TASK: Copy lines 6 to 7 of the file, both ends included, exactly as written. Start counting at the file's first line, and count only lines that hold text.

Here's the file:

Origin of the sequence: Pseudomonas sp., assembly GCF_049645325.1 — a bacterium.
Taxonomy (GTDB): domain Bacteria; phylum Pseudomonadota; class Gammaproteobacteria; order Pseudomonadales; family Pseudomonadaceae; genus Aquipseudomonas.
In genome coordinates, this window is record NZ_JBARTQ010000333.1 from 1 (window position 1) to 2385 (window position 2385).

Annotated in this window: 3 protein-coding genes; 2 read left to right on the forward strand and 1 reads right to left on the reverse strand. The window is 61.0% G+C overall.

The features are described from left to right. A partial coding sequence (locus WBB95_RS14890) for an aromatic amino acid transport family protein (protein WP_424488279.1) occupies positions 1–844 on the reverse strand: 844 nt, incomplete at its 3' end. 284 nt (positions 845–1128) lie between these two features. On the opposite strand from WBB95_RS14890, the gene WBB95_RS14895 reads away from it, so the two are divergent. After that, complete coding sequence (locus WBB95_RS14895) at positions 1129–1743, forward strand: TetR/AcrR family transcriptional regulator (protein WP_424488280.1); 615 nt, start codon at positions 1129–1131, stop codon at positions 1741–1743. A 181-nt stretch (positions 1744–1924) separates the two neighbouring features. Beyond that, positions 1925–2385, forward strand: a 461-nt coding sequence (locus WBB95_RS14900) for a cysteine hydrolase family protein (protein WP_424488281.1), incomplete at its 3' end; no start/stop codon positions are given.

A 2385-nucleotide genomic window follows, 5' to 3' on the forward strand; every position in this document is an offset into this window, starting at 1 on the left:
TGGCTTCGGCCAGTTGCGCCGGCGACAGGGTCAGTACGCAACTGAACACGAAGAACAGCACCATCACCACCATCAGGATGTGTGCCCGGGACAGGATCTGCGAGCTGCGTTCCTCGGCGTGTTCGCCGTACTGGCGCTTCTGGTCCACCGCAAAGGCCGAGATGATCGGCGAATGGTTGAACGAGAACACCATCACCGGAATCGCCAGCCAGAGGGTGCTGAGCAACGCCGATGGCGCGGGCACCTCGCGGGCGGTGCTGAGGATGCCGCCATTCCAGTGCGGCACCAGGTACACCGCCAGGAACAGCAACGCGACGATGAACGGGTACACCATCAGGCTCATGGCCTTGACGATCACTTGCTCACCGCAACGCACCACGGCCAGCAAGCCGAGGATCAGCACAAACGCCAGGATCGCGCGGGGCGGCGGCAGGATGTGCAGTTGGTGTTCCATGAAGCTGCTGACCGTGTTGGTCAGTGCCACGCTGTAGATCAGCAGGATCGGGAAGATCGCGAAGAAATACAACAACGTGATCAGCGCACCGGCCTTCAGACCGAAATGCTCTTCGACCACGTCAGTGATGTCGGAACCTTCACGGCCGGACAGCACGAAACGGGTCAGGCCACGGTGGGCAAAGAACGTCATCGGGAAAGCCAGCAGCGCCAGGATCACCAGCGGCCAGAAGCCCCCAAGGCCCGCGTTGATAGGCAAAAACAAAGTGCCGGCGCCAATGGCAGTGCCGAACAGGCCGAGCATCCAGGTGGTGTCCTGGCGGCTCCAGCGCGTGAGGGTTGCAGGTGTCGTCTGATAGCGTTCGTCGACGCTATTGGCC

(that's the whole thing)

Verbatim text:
A 2385-nucleotide genomic window follows, 5' to 3' on the forward strand; every position in this document is an offset into this window, starting at 1 on the left:
TGGCTTCGGCCAGTTGCGCCGGCGACAGGGTCAGTACGCAACTGAACACGAAGAACAGCACCATCACCACCATCAGGATGTGTGCCCGGGACAGGATCTGCGAGCTGCGTTCCTCGGCGTGTTCGCCGTACTGGCGCTTCTGGTCCACCGCAAAGGCCGAGATGATCGGCGAATGGTTGAACGAGAACACCATCACCGGAATCGCCAGCCAGAGGGTGCTGAGCAACGCCGATGGCGCGGGCACCTCGCGGGCGGTGCTGAGGATGCCGCCATTCCAGTGCGGCACCAGGTACACCGCCAGGAACAGCAACGCGACGATGAACGGGTACACCATCAGGCTCATGGCCTTGACGATCACTTGCTCACCGCAACGCACCACGGCCAGCAAGCCGAGGATCAGCACAAACGCCAGGATCGCGCGGGGCGGCGGCAGGATGTGCAGTTGGTGTTCCATGAAGCTGCTGACCGTGTTGGTCAGTGCCACGCTGTAGATCAGCAGGATCGGGAAGATCGCGAAGAAATACAACAACGTGATCAGCGCACCGGCCTTCAGACCGAAATGCTCTTCGACCACGTCAGTGATGTCGGAACCTTCACGGCCGGACAGCACGAAACGGGTCAGGCCACGGTGGGCAAAGAACGTCATCGGGAAAGCCAGCAGCGCCAGGATCACCAGCGGCCAGAAGCCCCCAAGGCCCGCGTTGATAGGCAAAAACAAAGTGCCGGCGCCAATGGCAGTGCCGAACAGGCCGAGCATCCAGGTGGTGTCCTGGCGGCTCCAGCGCGTGAGGGTTGCAGGTGTCGTCTGATAGCGTTCGTCGACGCTATTGGCC